This month, Montreal garage-punk champions Priors offered the world their fourth full-length, Daffodil, via local psych-rock specialist label Mothland. An album that showcases the quintet’s ability to blend neo-psychedelia with short and sharp-edged punk bangers. I had the pleasure to discuss with Priors’ main man, Chance Hutchison, the band’s past, present, and future ahead of their upcoming album launch show.
Pan M 360: Daffodil is your first album on Mothland, how did this collaboration come about?
CH: I’ve been friends with JP (Jean-Philippe Bourgeois, Mothland) for a long time. We met on the road, actually, with my old band Sonic Avenues. We were doing a tour up north and in Québec and JP was playing with Cafféine, so that’s how we met. And we’ve just been buds since. He’s booked a few shows for the band over the years. And then I wanted to work with a label closer to home, right? I worked with an American label before and I worked with a European label, but never really a Canadian label. So I asked him if he was into it. And they seem stoked. So that was basically it.
Pan M 360: I noticed there’s a lot of organ and saxophone on the new record. How was your experience in the studio this time?
CH: We recorded everything at our jamspace at Marsonic. All the drums were recorded there, the guitar, the bass, but my friend in Australia did the horns. So it was one of those situations where we were kind of sending things around for people to play on. So it was kind of weird because I’ve never done it like that before, but I’m stoked with how it turned out. The guy who played sax is also a recording engineer, so he really knew what he was doing and it was fairly easy.
Pan M 360: Some of the songs on Daffodil seem to have more of a post-punk approach – I’m thinking of songs like “Optimizer” in particular – Are there certain bands or albums that influenced you while you were in the songwriting process?
CH: For sure. I would always come back to Total Control as a major influence for Priors from the beginning. They were kind of the reason why the band started to be honest with you. But obviously, older stuff has come into play too. Like, I was listening to the first couple of Cure records. Echo and the Bunnymen are always in rotation. Stuff like that. Specifically though, if there was anything I was listening to that directly influenced the song? I don’t think so. But I knew I wanted to do a post-punk song. And I knew I wanted a chorus-y bassline and that was what put me in the headspace of just trying to find something cool, you know?
Pan M 360: You also have a new project now, Private Lives. When you write a song, how do you know ‘Oh, this one is for Priors’ or ‘This one is for Private Lives’?
CH: Usually, it’s ‘Is this song angry enough to be a Priors song, or not?’ You know? The thing is also lately I’ve been writing for Private Lives. So the (Private Lives) tape came out and I was like ‘Okay, well, now I can start writing again.’ That’s usually how I write. And then more songs came and it just came to be ‘Well these are Private Lives songs’ in my head. It was sort of announced today that Feel It is gonna release the LP and the first single comes out next week, so I feel like I’m influenced again to continue to write. But now, finally, Daffodil is out, so fuck, maybe I’m gonna have to start writing some angry songs again! (Laughs). I’m also gonna do a solo record at the end of the month, I’m going into the studio, just because I’ve had so many songs that didn’t fit Priors when I was writing them over the years, and they really didn’t fit Private Lives either. Something a little more glam.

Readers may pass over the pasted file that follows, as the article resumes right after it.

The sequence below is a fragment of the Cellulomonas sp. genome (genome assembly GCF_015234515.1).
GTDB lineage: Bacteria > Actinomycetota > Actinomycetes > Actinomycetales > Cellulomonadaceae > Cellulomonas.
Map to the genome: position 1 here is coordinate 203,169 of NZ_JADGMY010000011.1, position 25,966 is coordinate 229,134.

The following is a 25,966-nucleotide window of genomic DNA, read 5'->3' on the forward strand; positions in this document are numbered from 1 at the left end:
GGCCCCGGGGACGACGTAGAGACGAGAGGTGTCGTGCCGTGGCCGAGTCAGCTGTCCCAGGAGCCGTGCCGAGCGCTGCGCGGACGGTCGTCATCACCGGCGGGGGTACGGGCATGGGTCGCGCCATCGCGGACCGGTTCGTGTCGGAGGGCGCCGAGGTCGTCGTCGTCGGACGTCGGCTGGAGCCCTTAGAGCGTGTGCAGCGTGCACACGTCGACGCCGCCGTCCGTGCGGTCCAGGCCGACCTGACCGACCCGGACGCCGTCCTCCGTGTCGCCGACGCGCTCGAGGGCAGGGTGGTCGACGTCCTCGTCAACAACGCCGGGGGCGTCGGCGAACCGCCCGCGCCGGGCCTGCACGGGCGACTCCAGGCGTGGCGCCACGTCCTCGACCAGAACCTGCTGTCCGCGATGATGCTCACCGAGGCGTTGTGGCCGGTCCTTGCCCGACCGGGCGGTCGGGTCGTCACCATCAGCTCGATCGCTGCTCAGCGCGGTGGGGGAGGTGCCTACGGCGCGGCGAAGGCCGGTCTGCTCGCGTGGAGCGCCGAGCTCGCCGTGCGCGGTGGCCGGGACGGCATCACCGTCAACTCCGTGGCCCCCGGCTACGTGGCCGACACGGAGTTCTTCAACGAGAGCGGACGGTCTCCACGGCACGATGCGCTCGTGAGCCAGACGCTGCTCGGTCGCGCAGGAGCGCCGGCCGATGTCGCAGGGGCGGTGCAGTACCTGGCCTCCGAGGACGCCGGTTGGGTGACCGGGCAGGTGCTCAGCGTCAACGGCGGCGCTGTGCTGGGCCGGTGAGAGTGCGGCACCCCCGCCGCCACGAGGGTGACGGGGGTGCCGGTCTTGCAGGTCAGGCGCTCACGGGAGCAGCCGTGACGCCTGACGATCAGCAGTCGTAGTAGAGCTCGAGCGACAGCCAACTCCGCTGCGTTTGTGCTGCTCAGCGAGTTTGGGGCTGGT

Pan M 360: You’ve been active in the Canadian punk scene for several years now. What do you think has changed for the better?
CH: Well, there are more bands. I mean, it could be good, could be bad, but usually it’s good. For the better? I don’t know… I’m such a jaded old prick! (Laughs)
Pan M 360: Well my next question is ‘And for the worse?,’ if that helps you!
CH: A lot more bands. It almost feels like when I was growing up, like when I started to tour back in 2003, 2004, everybody was in a band. And it was like ‘How is this possible?’ There’s just so much out there. But back then I feel like it was a lot easier to weed through the shit. And now it’s like there’s so much good stuff it can be kind of overwhelming, as a listener and as a music lover.
Pan M 360: It’s hard to keep up.
CH: God! Like those YouTube channels. It drives me nuts. If you love something you bookmark it, but then you don’t even hardly go back to it because there’s already something else. It’s just so wild how much great music is coming out, especially if you like guitar music. You know, it’s out of the mainstream now, but it’s like all of the underground.
Pan M 360: You’re playing your album launch show at l’Esco on June 30. What should the crowd expect?
CH: A lot of sweat. Maybe some blood. Some cowboy hats. We just did shows in Alberta and the boys got set up. So yeah, a lot of energy! I think maybe we’ll throw in some new stuff that we haven’t played before just because it’s been on the back burner for so long. We’ve kind of been playing the same set for about a year now, just because it’s taken so long to get the record out and kind of move along, you know? So, yeah, a good time for sure!
Pan M 360: And what’s the rest of 2023 gonna look like for Priors? Do you have any plans to tour?
CH: It’s difficult now because three of the five dudes have had kids over the pandemic. So it’s a little less easy to fucking get up and go. That being said, I think we’ll probably go to Europe in 2024, maybe in the spring. Because it’s a little late now to be planning that. For the rest of the year, though, I would love to release at least another 7” or something. But as far as shows, it’ll probably just be in Canada, supporting the record.